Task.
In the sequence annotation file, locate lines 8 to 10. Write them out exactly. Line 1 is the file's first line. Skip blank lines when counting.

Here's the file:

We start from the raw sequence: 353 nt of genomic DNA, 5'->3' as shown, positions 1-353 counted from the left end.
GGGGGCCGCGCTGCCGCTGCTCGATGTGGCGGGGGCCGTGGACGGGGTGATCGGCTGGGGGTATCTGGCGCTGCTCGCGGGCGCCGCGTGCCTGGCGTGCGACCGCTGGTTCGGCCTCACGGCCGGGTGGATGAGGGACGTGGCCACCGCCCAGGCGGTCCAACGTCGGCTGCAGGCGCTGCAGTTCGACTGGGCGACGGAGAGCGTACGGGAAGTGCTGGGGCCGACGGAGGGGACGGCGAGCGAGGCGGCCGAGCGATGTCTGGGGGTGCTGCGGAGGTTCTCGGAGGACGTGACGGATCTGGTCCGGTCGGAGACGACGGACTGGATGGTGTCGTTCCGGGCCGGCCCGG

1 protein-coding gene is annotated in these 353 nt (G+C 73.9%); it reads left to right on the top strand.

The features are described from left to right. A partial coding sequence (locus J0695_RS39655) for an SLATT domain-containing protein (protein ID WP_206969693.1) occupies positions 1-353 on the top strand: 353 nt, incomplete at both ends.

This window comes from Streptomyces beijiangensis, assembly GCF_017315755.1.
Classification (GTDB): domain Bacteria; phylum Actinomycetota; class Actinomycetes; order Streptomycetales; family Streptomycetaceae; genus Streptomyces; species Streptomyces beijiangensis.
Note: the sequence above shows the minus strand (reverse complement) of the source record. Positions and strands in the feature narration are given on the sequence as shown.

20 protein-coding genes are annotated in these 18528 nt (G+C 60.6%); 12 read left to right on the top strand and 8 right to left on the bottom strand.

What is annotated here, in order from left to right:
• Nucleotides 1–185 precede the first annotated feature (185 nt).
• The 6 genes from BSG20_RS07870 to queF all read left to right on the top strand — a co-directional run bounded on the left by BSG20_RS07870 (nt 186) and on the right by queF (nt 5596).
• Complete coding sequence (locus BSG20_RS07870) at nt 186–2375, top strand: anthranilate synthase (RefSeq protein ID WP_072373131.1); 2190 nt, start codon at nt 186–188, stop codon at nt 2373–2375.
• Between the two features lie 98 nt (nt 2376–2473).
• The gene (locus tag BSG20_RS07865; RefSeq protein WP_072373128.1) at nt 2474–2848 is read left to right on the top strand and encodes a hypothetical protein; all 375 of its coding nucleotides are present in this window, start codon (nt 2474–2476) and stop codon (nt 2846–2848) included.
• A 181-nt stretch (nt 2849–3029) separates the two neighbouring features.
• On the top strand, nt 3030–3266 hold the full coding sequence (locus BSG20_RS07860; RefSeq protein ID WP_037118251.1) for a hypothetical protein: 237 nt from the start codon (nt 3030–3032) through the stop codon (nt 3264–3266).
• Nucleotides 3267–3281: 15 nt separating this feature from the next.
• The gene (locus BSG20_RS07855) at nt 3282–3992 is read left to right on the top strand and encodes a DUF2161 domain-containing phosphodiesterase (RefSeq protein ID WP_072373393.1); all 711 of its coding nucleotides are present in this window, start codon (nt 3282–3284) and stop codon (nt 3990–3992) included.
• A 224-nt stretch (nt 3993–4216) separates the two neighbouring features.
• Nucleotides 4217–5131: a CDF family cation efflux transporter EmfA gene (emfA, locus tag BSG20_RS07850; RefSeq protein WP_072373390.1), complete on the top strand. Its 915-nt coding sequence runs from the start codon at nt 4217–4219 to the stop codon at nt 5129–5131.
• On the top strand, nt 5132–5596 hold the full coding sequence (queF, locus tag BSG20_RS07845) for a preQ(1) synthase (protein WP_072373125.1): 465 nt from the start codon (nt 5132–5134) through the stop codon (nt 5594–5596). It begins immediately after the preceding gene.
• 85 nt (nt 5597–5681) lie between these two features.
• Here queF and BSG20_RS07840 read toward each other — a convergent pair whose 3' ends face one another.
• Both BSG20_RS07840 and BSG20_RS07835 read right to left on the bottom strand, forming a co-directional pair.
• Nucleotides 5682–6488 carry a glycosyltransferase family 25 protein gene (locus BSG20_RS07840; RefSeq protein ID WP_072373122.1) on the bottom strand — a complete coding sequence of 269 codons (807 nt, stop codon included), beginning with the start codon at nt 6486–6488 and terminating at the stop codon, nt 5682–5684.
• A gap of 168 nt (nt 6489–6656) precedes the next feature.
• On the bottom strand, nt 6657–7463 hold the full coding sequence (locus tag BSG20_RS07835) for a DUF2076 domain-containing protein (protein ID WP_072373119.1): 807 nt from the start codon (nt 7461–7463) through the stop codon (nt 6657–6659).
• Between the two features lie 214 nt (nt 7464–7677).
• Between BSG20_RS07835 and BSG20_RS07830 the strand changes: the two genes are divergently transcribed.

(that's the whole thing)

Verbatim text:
20 protein-coding genes are annotated in these 18528 nt (G+C 60.6%); 12 read left to right on the top strand and 8 right to left on the bottom strand.

What is annotated here, in order from left to right:
• Nucleotides 1–185 precede the first annotated feature (185 nt).